A moment at one of those Hollywood awards shows recently seemed finally to cement Don LaFontaine’s place in television and film history.
He walked over to introduce himself to Ian McShane, star of the HBO drama “Deadwood.” But before LaFontaine could open his mouth, McShane smiled, dropped his voice to a timbre between Darth Vader and Dirty Harry, and intoned: “In a world ...”
That's LaFontaine’s trademark movie-trailer catchphrase, as in “In a world where ... violence rules” or “In a world where ... men are slaves and women are the conquerors.” “That Announcer Guy From the Movies” didn't have to say a word, because his face is becoming increasingly known.
Voice behind 5,000 movie trailers
Think Geico commercial. The bald guy with sandy mustache and headphones standing in the kitchen of a “real Geico customer,” orating, “In a world where both of our cars were totally underwater ...”
LaFontaine has worked in Hollywood for decades, reached the top of his craft, earned plenty and won accolades. And yet, as he might say himself: In a world where exposure is everything, putting a face to the voice behind 5,000 movie trailers can give a guy a whole new perspective.
Suddenly this fixture of show business became a kind of celebrity. Visibility brought newfound admiration to a behind-the-scenes star and his rather invisible industry.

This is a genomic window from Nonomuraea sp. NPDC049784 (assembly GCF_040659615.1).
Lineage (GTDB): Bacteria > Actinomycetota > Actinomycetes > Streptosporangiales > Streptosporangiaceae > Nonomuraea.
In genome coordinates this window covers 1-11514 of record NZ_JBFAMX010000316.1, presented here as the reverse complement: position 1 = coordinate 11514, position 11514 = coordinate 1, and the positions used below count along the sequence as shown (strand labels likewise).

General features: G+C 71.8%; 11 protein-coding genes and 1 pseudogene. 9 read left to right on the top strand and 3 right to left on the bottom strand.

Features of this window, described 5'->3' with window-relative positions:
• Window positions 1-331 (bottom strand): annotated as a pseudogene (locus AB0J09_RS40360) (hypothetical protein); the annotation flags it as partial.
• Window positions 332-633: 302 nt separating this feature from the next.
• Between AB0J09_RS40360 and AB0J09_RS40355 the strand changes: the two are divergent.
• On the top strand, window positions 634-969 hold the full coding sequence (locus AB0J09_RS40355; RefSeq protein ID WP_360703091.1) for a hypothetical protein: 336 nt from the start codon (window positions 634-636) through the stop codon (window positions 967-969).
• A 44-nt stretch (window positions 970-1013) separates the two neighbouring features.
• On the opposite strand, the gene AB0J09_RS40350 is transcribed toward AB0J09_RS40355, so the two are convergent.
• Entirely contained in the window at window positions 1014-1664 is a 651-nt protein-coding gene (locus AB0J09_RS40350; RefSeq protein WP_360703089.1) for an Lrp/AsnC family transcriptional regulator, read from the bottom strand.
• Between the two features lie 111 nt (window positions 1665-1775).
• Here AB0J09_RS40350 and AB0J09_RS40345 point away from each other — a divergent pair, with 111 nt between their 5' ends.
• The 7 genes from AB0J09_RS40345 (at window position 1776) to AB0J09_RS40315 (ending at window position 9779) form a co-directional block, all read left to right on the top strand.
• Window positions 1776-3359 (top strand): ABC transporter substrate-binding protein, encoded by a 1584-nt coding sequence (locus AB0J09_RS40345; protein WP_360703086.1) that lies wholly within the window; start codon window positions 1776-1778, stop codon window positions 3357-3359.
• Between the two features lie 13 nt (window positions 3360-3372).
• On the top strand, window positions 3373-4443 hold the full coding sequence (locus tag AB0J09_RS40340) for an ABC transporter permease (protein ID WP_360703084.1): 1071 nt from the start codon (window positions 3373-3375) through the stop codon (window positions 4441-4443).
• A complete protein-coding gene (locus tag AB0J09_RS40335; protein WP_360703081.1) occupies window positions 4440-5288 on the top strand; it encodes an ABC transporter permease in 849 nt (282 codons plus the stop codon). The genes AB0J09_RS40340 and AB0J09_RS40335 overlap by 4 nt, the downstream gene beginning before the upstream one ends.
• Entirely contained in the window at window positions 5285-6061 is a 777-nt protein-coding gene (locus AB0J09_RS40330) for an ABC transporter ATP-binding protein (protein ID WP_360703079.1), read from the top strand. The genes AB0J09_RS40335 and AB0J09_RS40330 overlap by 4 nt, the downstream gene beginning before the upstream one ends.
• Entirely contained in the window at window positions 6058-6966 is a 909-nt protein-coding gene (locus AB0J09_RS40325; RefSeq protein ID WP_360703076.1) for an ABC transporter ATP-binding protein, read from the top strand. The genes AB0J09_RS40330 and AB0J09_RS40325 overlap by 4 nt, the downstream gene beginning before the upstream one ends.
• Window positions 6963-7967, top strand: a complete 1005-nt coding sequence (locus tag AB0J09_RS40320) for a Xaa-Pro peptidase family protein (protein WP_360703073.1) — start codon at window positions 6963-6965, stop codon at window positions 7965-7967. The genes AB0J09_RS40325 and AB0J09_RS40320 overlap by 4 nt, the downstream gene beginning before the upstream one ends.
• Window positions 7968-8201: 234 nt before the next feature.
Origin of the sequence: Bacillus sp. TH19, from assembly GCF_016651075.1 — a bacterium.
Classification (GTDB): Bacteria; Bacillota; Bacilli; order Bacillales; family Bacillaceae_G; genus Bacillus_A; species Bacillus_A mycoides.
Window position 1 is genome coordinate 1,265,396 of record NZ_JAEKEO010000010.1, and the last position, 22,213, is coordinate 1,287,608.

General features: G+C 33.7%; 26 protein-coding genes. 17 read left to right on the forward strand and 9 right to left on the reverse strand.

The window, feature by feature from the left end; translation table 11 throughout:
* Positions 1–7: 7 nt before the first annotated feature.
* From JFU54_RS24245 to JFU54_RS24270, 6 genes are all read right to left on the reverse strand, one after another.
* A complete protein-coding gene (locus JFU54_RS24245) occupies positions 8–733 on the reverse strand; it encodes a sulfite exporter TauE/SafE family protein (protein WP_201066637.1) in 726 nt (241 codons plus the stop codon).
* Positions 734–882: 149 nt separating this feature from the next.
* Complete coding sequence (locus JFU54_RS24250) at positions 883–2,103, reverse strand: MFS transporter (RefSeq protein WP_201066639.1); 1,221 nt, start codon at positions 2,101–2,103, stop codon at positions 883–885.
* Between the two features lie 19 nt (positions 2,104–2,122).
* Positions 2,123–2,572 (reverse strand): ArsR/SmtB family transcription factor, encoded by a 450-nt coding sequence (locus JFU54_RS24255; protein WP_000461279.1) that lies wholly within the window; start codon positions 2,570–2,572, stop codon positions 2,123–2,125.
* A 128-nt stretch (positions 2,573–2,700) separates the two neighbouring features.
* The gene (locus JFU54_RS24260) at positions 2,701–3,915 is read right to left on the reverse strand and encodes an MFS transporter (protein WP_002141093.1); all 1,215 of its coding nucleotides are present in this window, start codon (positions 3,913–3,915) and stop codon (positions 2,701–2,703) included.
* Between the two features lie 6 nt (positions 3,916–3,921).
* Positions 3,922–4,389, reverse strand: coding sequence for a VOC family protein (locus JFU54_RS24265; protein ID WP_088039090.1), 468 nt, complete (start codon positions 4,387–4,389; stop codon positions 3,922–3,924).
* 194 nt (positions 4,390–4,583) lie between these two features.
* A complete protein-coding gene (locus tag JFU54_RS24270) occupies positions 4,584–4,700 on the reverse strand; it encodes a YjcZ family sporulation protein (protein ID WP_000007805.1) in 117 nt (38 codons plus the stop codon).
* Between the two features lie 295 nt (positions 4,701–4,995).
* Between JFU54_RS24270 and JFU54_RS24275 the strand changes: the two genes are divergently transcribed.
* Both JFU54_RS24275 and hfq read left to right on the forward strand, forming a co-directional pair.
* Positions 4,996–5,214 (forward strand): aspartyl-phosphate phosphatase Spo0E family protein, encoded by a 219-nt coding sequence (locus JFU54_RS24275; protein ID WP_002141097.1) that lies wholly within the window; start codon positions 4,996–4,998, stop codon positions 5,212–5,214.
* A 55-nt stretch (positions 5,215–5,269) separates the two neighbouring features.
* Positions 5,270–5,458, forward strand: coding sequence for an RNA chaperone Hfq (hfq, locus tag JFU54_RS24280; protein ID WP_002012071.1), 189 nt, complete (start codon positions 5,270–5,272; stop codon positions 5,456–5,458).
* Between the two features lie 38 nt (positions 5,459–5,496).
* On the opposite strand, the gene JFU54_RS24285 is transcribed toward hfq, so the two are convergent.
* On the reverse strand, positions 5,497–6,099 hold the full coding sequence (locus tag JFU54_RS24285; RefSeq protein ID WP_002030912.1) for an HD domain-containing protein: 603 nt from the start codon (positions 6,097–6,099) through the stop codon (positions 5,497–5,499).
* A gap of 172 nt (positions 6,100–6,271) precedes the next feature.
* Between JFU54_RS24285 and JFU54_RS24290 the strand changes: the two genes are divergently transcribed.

“Expect anonymity,” LaFontaine once wrote in a book about the business of voice-over work. Never mind recognizing him, he went on, “Strangers never recognize my voice when I’m out in public.”
Geico tracked down the ‘voice-over guy’Even the Geico advertising folks didn’t have a clue who he was when they were brainstorming “The Testimonial Campaign,” a series of spots featuring real customers and B-listers such as Little Richard and Charo. Googling “voice-over guy,” they eventually found LaFontaine.
Recognition, in all forms, just isn’t a part of the voice-over world, where an artist’s “stage” is an isolated sound booth and performers are known more for their voice-over pseudonyms than their given names. There’s “The Voice of Porky Pig” (Bob Bergen), “The Voice of Zatarain’s” Cajun foods (Rodney Saulsberry), “The Voice of Food Network” (Joe Cipriano) and so on.